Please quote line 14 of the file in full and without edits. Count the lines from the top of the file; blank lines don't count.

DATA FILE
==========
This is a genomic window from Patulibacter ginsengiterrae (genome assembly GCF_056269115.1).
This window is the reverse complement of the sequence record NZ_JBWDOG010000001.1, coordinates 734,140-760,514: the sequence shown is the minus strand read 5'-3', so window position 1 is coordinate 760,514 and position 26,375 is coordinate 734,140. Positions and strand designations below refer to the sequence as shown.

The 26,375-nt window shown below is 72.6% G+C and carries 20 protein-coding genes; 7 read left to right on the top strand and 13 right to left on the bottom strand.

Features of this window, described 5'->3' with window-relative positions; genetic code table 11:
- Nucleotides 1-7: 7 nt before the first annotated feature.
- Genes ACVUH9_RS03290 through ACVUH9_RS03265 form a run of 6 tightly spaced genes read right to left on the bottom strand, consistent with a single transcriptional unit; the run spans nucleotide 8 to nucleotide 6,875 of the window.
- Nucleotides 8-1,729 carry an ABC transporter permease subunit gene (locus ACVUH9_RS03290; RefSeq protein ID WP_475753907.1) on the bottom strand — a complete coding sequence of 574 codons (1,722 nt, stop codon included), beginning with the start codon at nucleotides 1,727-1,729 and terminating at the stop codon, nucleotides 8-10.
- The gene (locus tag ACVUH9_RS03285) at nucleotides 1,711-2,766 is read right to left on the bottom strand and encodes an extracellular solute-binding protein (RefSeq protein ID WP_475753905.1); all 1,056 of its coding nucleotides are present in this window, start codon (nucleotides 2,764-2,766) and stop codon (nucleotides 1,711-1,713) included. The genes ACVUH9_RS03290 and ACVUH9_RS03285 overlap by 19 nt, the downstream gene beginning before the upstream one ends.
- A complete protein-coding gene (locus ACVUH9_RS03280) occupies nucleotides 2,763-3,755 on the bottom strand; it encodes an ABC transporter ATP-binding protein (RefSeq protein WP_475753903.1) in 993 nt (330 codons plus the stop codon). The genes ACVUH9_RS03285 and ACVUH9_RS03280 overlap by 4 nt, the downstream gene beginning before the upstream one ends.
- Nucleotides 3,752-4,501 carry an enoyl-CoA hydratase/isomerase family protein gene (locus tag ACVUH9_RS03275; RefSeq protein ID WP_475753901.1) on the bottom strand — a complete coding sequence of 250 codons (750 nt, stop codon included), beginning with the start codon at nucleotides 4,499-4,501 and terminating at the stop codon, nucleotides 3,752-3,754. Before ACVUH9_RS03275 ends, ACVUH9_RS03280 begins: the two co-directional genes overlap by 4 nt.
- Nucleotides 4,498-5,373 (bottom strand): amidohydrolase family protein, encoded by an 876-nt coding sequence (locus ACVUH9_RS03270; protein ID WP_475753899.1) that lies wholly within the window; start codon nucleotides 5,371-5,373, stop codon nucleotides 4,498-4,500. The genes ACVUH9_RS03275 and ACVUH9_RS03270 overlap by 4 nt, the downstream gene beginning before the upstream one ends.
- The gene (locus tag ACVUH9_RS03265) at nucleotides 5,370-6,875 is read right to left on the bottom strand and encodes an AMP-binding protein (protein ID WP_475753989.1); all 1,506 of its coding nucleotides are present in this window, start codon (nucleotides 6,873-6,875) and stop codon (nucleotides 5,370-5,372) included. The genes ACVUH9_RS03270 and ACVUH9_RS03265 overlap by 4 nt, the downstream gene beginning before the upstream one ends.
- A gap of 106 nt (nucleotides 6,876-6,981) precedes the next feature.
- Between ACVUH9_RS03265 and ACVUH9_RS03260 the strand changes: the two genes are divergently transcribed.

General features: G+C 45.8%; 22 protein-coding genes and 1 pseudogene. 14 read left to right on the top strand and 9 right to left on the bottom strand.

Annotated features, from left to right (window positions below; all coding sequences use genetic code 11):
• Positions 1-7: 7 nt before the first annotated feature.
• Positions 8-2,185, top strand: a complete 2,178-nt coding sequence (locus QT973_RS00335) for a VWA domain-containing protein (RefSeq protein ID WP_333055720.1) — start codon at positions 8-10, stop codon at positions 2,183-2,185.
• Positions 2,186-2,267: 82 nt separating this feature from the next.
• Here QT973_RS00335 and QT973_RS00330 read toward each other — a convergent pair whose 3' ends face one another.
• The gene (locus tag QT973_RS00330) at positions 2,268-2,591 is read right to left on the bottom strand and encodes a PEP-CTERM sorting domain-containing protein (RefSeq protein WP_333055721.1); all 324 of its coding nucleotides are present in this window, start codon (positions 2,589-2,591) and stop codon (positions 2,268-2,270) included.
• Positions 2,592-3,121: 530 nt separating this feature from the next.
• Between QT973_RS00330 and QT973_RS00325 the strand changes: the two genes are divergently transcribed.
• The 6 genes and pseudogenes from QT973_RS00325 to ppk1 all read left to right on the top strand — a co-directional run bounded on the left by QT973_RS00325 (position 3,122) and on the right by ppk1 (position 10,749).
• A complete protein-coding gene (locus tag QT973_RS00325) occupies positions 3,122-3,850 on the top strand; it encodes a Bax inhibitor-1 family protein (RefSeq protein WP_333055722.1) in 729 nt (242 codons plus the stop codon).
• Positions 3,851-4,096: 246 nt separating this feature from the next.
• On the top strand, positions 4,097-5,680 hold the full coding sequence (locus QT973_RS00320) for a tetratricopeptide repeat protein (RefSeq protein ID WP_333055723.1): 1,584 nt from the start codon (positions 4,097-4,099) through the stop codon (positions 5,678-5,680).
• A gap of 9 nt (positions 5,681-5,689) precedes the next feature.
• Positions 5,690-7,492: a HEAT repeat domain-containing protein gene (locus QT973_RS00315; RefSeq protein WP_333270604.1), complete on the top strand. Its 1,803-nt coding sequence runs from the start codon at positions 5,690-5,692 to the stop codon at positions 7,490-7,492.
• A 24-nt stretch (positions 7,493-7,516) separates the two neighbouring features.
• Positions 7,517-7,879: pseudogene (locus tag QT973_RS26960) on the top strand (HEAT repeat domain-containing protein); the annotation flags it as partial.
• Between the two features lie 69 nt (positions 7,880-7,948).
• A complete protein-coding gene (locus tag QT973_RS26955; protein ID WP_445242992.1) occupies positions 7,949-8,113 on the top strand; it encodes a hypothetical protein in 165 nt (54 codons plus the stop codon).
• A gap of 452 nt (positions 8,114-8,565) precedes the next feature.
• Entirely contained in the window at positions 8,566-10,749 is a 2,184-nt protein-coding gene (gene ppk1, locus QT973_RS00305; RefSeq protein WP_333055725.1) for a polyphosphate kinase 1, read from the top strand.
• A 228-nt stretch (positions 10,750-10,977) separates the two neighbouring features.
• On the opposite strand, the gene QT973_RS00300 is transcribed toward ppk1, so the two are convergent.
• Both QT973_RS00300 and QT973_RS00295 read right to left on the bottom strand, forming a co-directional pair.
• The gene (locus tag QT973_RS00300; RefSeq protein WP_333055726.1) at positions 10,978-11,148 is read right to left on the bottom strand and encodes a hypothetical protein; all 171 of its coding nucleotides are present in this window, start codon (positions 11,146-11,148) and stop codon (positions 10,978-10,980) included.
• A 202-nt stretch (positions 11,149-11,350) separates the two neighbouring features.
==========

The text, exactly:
- Between ACVUH9_RS03265 and ACVUH9_RS03260 the strand changes: the two genes are divergently transcribed.